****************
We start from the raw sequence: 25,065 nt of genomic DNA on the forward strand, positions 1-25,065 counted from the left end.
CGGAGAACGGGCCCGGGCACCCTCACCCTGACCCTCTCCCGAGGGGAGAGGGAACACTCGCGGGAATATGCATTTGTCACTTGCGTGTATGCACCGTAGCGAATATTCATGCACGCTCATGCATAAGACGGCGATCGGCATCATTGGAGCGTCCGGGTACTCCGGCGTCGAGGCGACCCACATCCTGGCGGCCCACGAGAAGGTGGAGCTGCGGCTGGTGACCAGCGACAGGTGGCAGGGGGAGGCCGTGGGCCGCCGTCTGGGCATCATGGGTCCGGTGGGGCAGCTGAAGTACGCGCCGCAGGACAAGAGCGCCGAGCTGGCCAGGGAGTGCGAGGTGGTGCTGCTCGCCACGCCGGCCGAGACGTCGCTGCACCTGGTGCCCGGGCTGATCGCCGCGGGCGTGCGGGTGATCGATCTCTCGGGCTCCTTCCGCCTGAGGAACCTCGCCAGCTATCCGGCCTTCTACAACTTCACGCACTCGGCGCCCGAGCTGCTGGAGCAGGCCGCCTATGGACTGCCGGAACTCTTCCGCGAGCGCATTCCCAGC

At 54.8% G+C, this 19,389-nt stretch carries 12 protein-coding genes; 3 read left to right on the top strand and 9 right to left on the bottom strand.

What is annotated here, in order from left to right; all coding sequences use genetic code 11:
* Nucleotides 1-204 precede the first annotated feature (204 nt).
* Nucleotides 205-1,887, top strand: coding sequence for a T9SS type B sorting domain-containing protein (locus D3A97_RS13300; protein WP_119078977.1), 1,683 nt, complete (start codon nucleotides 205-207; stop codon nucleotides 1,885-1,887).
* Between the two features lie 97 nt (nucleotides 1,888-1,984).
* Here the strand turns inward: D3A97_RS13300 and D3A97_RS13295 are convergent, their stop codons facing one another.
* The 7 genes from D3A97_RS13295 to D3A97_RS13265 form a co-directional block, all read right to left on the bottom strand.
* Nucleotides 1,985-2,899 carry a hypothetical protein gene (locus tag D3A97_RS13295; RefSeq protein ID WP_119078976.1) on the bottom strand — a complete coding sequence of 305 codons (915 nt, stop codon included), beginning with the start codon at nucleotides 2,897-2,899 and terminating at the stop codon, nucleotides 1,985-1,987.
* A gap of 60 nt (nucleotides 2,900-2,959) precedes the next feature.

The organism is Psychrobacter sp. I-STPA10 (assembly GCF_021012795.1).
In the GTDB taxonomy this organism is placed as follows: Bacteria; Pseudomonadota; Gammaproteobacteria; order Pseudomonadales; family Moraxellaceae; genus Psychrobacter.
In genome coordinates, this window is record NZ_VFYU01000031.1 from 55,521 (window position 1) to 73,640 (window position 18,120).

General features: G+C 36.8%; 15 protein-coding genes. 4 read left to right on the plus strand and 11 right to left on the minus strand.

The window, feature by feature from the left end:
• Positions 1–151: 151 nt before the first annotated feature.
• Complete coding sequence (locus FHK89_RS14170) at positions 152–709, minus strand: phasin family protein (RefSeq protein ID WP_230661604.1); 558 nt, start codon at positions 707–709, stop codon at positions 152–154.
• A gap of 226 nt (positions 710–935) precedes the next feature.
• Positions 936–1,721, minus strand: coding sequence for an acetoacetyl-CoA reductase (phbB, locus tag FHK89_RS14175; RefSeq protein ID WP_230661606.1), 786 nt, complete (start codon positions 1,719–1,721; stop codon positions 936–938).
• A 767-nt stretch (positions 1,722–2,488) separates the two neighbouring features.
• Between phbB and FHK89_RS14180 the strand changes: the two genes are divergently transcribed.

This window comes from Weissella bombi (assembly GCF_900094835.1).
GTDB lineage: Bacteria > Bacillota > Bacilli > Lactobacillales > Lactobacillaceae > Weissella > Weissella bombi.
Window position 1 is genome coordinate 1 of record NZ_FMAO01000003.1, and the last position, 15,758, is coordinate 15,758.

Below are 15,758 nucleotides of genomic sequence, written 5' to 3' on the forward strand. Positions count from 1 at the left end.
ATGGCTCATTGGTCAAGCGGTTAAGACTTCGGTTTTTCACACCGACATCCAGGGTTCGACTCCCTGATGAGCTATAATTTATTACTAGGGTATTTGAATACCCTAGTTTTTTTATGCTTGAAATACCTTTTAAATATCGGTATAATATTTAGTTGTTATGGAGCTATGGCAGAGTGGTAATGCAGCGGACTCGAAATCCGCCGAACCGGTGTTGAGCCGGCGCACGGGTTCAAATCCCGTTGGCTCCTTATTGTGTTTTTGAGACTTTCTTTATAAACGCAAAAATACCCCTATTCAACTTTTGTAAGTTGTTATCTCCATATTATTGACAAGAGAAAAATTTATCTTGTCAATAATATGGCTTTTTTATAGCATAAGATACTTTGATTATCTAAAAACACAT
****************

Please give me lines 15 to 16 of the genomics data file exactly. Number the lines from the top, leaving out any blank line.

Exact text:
General features: G+C 36.8%; 15 protein-coding genes. 4 read left to right on the plus strand and 11 right to left on the minus strand.

The window, feature by feature from the left end: